You’ve seen it all when it comes to fashion. What advice can you give young professionals in terms of innovation, staying current and keeping up with the fast-paced world of blogging?
You have to be a connected and informed human being, that’s a no brainer. You have the world at your fingertips –literally. You have to get out there. You owe it to yourself to travel, which I know is easier for some than others, to engage with different communities, read and research constantly and be interested in the world around you. Know what’s out there, even via the Internet. You have to be passionate about it, or you shouldn’t do it. You can’t force yourself to be passionate; you should do it because it’s second nature and it’s a true passion. The acting coach, Stanislavsky, used to say: love the art in yourself, not yourself in the art. The message is to love what it is you feel you have to say to people, don’t just love the idea. Don’t think, “I want to be a blogger, rub shoulders with the right people and other bloggers at events and for people to think of me as a great blogger.” All that superficial stuff, it isn’t about that. It’s about the fire within your own heart, head and soul to be creative and to know you have something unique and creative to offer. It’s about that inherent fire inside of them, not those “I want to be a blogger because it seems like a cool thing to do” type. I don’t have much respect for that.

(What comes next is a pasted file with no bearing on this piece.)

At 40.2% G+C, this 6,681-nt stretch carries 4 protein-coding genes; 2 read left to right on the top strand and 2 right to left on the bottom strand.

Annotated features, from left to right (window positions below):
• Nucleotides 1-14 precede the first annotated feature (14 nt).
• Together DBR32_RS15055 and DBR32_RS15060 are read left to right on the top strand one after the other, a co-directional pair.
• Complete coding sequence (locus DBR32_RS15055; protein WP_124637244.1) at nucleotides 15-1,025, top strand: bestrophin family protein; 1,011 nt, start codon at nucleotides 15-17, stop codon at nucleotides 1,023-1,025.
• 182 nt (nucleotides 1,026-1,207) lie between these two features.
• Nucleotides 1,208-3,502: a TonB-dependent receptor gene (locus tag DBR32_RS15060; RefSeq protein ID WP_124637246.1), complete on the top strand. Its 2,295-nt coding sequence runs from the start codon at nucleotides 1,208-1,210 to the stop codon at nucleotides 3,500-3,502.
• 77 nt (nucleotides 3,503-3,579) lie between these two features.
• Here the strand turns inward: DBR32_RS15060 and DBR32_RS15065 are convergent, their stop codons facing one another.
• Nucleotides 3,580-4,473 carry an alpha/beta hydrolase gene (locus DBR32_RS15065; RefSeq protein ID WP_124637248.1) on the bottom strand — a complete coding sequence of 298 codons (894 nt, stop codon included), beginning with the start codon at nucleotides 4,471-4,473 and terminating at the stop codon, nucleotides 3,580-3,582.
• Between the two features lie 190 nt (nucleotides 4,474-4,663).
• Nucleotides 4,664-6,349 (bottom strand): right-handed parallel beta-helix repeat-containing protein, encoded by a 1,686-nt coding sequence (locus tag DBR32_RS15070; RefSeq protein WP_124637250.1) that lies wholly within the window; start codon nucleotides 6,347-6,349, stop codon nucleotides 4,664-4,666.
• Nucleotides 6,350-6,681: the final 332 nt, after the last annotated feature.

What would you like to see in the Canadian fashion industry in the next decade?
I would like to see an acceptance from those outside of our borders; a real credibility and interest outside of the country. It is one thing to preach to the converted – and we all can and do get really excited about Canadian fashion – but it’s very hard for designers to sustain their business based solely on this market. It’s a very limited market. I would like to see people getting out there in a big way.
What does success look like to you?
Success has meant different things to me at different times in my life. Obviously, personal success means really being happy with what you’re doing and happy in your skin. It means really feeling that kind of fulfillment that comes from the happiness of leading a multifaceted and a balanced life. There’s nothing sweeter than being able to walk that tightrope and really balancing and juggling all that is going on in your life. It also means a certain type of credibility, and having a frame of references that has taken me a lifetime to develop… and because of that I have my longevity. I have definitely paid my dues and been in trenches and mastered that successfully so far. That’s what young people don’t seem to understand; that they want it right away, they don’t have patience and they don’t think that it takes the journey and that you can just to jump to the destination. That’s really not true. But it’s the way your computer works, right? Click here and go to the destination. Really, though, it’s what you learn along the way that’s important.
Cover Image: THE CANADIAN PRESS/Nathan Denette